- Major-General Humphreys has been directed to hold with two divisions of his corps the crossing of the Vaughan road over Hatcher’s Run and Armstrong’s Mills, keeping up communication with General Warren on his front and our lines in his rear.
Since the remainder of this army may be called upon to move to-morrow, Major-General Parke, commanding Ninth Corps, and Brevet Major-General Getty, commanding Sixth Corps, and commanding officer of the division of the Second Corps left in the line of works by Major-General Humphreys, will hold their commands in readiness to move at short notice, anticipating that the movement to be ordered will consist of the withdrawal of all the troops except the minimum number necessary to maintain the picket-line and the garrisons of the works. The chiefs of staff departments will designate officers to take charge of such trains and property as may be directed to be withdrawn to the intrenchments covering City Point in the event of a movement of the whole army. The officers of the general staff will be prepared to accompany the major-general commanding to-morrow morning at 8 o’clock. The senior officer in command of the Provisional Brigade at these headquarters will hold his command in readiness for orders to move. By command of Major-General Meade.”
Gregg would get a head start on the infantry due to the extra distance he had to go, but the foot soldiers would have plenty of time to get to their supporting positions before Lee could react. After this circular, Meade issued more specific orders to each of the three principle subordinates involved in the operation, keeping each informed of the movements of the other two. Note that Gouverneur Warren suggested a slight tweak of his own to the Fifth Corps’ marching orders, asking to move down Halifax Road to Rowanty Post-Office, then to take the direct road to the crossing of Rowanty Creek at W. Perkins’. He reasoned that this route was shorter than going to Reams’ Station. Meade assented, leading to a third change to Grant’s original plan.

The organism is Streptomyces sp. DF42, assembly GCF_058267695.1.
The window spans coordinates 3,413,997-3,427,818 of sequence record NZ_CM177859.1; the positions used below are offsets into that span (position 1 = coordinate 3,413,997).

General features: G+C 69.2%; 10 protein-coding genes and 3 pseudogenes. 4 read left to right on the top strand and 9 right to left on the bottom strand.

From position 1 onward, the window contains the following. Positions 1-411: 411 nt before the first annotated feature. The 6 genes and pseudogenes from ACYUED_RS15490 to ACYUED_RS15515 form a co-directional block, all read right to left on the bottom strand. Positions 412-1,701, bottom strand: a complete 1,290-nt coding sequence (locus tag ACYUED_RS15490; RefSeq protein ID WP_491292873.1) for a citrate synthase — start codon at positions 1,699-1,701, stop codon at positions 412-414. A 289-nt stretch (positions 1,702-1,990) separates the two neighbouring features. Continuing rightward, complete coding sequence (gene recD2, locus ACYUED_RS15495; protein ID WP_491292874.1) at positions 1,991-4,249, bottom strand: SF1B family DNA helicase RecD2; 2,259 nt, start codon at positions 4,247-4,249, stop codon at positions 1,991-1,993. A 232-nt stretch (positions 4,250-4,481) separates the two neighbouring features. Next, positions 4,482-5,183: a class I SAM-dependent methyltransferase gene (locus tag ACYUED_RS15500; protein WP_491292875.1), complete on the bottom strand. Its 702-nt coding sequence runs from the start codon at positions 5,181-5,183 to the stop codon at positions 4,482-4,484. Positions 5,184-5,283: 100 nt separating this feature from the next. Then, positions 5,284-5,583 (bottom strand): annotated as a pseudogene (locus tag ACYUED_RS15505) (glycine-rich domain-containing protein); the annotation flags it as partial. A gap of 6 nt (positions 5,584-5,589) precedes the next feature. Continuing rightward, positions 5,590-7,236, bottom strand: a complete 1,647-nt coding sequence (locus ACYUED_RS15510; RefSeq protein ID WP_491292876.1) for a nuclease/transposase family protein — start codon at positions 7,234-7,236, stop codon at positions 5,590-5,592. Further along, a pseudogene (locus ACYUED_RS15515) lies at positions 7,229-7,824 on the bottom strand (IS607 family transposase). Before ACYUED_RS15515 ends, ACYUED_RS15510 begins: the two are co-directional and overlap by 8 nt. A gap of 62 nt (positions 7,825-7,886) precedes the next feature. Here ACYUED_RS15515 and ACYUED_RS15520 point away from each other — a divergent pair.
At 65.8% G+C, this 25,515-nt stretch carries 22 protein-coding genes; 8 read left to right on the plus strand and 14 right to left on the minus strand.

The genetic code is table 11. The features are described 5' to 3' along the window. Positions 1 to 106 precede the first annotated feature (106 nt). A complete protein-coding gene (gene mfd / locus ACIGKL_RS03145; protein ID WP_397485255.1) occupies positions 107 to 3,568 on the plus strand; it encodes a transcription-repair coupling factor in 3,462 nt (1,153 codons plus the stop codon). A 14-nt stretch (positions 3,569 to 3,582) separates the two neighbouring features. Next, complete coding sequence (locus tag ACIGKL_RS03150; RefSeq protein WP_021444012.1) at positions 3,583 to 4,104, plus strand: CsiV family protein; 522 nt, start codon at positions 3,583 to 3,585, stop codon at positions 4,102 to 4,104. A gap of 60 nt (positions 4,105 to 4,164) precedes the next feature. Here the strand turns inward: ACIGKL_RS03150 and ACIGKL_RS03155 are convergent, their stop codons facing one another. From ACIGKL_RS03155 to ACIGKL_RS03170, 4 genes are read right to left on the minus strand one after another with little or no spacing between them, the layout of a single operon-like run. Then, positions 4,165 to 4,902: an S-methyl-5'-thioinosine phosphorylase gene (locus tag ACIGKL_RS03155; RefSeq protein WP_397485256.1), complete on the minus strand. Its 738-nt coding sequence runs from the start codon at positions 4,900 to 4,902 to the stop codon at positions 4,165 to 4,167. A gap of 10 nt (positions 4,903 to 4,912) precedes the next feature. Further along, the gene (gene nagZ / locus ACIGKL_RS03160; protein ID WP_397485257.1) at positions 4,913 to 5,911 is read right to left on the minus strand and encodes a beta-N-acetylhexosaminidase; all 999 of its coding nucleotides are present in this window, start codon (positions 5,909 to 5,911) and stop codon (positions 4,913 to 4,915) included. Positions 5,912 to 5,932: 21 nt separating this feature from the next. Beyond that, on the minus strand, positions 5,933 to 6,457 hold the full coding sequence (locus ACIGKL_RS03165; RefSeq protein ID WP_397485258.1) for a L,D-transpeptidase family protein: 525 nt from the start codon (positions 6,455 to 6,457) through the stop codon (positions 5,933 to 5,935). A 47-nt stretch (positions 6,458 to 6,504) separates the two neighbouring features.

Gregg, traveling the longest distance, would start at 3 a.m., his target being Dinwiddie Court House and hopefully many Confederate supply trains:
“The major-general commanding directs that you move with your division to-morrow morning at 3 o’clock, and, passing through Reams’ Station, strike the Boydton plank road at Dinwiddie Court-House. On reaching the Boydton plank road you will move up and down it, to endeavor to intercept and capture any wagon train carrying supplies from Belfield. Should you hear of any trains not on this road, or of any opportunity of inflicting injury on the enemy, other than here directed, you will avail yourself of it without further instructions. Major-General Warren is ordered to support you, taking post at or near J. Hargrave’s, on the Dinwiddie Court-House road, and leaving his camp at 7 a. m., passing through Reams’ Station and taking the road crossing Hatcher’s Run at W. Perkins’. You will leave with General Warren a regiment of cavalry and a supply train, with one and a half day’s forage and your reserve ammunition. This train will accompany General Warren, taking post at J. Hargrave’s. You will notify General Warren of all that occurs, and in the event of an engagement you will take your orders from him. The troops detailed for this expedition will be rationed for four days from to-morrow morning. You will take with you such of your pickets as you may deem it advisable to relieve. Two contrabands have come in to-night and have reported Butler’s brigade, of Lee’s cavalry, has been sent to North Carolina.”
Warren, the link between Gregg and Humphreys, would start at 7 a.m., making sure Gregg had a friendly infantry force to retire to if he found himself in trouble: